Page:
The story of Goethe's square
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We are following the story of Goethe's Square since approximately 1900, when the square, which was then known as the Market Square, was a vigorous shopping center of the city. In 1929 the first block of houses, called Špalíček was demolished, simply to add more space to the square. In the 1930s it was followed by the demolition of other neighboring houses. However, a fatal change occurred after 1945 in connection with the displacement of the German population. The houses were then plundered and intentionally damaged. Uninhabited and unmaintained homes, furthermore affected by the effects of groundwater, began to decay. Their state became unsustainable and in the mid-1950s it was decided to demolish the houses and replace them with socialist construction, which never happened. The only one left is J. W. Goethe, who observes the egeran crystal.
Baroque appearance of an evangelical church and an electronic organ
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As the village expanded and flourished, the capacity of the church was no longer sufficient, so in 1747 a reconstruction was started, this time in the Baroque style. Already on the first Sunday of Advent in 1749, services were celebrated in the new Church of the Holy Trinity.
The church had three aisles with more than 2,500 seats, but in total the church could accommodate up to 4,000 people. This house of God was spared in the fires that ravaged the town in 1781, 1814 and 1872.
At the end of the 18th century, the Lords of Zedtwitz had to submit to the Bohemian Crown. At the same time, Empress Maria Theresia allowed them to practice free religion according to the Evangelical confession through the so-called Temperament Points, and she also gave them permission to establish their own Consistory in Aš. In other parts of the Austrian Empire, Protestants could only meet for worship in undecorated and inconspicuous prayer rooms. In 1869 the territory of Aš was incorporated into the High Church Council in Vienna. Aš received its own superintendency.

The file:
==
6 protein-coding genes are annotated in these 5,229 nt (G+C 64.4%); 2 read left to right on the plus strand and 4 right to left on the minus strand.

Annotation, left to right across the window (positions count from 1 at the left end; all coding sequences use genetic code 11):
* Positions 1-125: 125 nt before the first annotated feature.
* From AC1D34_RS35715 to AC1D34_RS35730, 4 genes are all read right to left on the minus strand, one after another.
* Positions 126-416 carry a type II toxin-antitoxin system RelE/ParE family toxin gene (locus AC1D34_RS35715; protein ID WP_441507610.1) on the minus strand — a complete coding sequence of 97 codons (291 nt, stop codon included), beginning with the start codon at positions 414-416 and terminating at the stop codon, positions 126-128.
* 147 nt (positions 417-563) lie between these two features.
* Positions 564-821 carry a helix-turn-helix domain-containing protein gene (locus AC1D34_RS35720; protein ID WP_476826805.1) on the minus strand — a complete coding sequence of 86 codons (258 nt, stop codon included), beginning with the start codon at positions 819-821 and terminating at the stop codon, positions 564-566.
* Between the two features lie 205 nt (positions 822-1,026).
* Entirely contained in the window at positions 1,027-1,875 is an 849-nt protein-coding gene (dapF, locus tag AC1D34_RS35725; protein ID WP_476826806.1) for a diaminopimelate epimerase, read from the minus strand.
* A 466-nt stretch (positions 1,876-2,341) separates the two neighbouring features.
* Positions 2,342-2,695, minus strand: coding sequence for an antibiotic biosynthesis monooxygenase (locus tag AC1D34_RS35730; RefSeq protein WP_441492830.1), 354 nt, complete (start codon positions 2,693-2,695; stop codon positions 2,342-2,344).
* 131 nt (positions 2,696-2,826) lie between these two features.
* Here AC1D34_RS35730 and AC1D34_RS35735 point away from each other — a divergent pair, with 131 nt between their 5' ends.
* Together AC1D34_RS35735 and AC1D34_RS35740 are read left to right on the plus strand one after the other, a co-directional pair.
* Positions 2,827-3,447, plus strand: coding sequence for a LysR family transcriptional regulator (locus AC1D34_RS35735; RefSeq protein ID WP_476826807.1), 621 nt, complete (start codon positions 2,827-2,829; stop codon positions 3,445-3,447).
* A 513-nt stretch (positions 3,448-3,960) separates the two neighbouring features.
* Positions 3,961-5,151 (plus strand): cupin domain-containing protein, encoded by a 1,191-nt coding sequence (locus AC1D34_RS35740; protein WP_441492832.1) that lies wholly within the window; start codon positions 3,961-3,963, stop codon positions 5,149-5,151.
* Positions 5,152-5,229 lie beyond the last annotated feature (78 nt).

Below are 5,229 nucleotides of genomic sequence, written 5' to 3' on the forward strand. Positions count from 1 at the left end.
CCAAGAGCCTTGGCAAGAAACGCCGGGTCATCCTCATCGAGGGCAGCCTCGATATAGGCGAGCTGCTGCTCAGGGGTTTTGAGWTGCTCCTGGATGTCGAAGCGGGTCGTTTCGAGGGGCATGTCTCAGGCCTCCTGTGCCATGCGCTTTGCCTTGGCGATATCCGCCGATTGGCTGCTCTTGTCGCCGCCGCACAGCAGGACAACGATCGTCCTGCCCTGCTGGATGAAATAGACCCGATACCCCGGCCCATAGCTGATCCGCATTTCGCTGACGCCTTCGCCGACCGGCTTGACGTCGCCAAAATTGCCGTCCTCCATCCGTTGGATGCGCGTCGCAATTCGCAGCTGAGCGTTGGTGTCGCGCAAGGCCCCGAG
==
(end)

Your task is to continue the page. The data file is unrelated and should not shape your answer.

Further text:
This house of God was spared during several fires that ravaged the town in 1781, 1814 and 1872. Despite the lack of funds, a very lively community life was carried out. Three ministers were employed to serve the growing Protestant population. Around 1900, three parish houses were built opposite the church.
On 2 June 1911, an electronic organ was installed in the Evangelical Church of Aš by the well-known organ builder Walcker from Luudwigsburg. This organ was a gift from the honorary citizen of Aš, the manufacturer Gustav Geipel, to the Evangelical community of Aš.
In troubled times for Aš, between the two world wars, the majestic evangelical church with its tower visible from afar was a symbol of security. In the turmoil of war, many people found comfort and hope here to weather the bad times.
The last German Evangelical-Lutheran service in the church in Aachen was preached by Pastor Krehan on November 6, 1946. After the deportation of the Germans, in 1945 and 1946, only a small part of the Evangelical congregation remained here. Pastor Gustav Alberti was displaced in May 1946. After the expulsion he served as pastor in the village of Erkersreuth near Selbu.
Since then, the Evangelical Church in Aachen fell into disrepair, until in 1956 the state authorities decided to renovate the church under pressure from the conservation authorities.